Dissatisfied with contract proposal, Philly principals choose new union chief

The Philadelphia School District building, N. Broad Street, Philadelphia.

Philadelphia's principals, who earlier this year rejected a contract proposal they considered unfair, have elected new leadership for the union that represents them.

Members of Teamsters Local 502 of the Commonwealth Association of School Administrators opted not to reelect Robert McGrogan, who has been president for six years.

Robin Pleshette Cooper, currently principal of Longstreth Elementary, will become president of the unit that represents principals, assistant principals, and other administrators on Jan. 1.

McGrogan has conceded the election.

"There will be no challenges or protests," McGrogan said. "I will continue to support the new administration, because their success is ultimately our success."

CASA members in June roundly voted down a proposed four-year contract that would have paid them a 3 percent bonus and some salary increases and not increased health-care costs.

McGrogan said his defeat was a referendum on that deal.

"When we proposed the contract and it was rejected just on the doorstep of our election, that was a pretty strong statement," he said.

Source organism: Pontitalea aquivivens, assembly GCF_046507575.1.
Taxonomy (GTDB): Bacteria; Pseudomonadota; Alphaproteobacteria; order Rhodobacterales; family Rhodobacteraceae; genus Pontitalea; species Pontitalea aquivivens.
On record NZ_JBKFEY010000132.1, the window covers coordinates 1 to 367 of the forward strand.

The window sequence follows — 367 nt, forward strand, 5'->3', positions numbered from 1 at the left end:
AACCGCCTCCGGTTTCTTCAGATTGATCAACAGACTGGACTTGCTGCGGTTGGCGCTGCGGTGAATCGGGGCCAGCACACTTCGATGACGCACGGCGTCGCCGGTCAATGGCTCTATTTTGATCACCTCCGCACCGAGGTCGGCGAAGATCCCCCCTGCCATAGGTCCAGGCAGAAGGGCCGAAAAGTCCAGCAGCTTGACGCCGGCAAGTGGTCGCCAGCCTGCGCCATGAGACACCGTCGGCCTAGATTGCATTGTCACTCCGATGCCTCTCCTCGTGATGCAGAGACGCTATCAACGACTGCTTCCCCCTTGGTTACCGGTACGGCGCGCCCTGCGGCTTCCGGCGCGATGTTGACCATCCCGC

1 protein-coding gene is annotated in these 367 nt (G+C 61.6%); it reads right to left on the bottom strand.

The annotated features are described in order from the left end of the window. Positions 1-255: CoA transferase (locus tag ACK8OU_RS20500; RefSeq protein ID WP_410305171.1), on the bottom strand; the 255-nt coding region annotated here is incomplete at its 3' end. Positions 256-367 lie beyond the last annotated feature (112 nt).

Cooper, a district administrator for 18 years and Longstreth's principal for 11, said she was excited to take on her new role.

"We want to work for what we believe to be a fair, equitable contract," Cooper said. "We want recognition that we're in the schools and we're working hard."

CASA agreed to give up a promised raise in 2013, amid a dire budget situation for the Philadelphia School District. In doing so, it averted layoffs, but only for a time - some of its members were ultimately let go.

Union members agreed to contracts with concessions in 2011 and 2014, when they took pay cuts of about 15 percent.

"People don't realize how much we've given up to support the district when we were in dire straits," Cooper said. "We want a contract that says, 'We fully support the work that you're doing.' "

Negotiations between CASA and the district have been broken off; Superintendent William R. Hite Jr. said at a recent principals' meeting that they would not resume until after the union election.

The Philadelphia Federation of Teachers, the district's largest union, is also negotiating a contract with the district. The PFT has been working without a deal for three years, and its members have gone without a raise for four.

CASA is working under a contract that was extended until the end of the year.

Cooper, who in 2015 won a Lindback Award for leadership, said it would be "bittersweet" to leave the school setting.

McGrogan, after his term expires, will go back to being a principal. He had been principal of Adaire Elementary for seven years prior to winning the CASA job.

kgraham@phillynews.com

215-854-5146 @newskag

www.philly.com/schoolfiles

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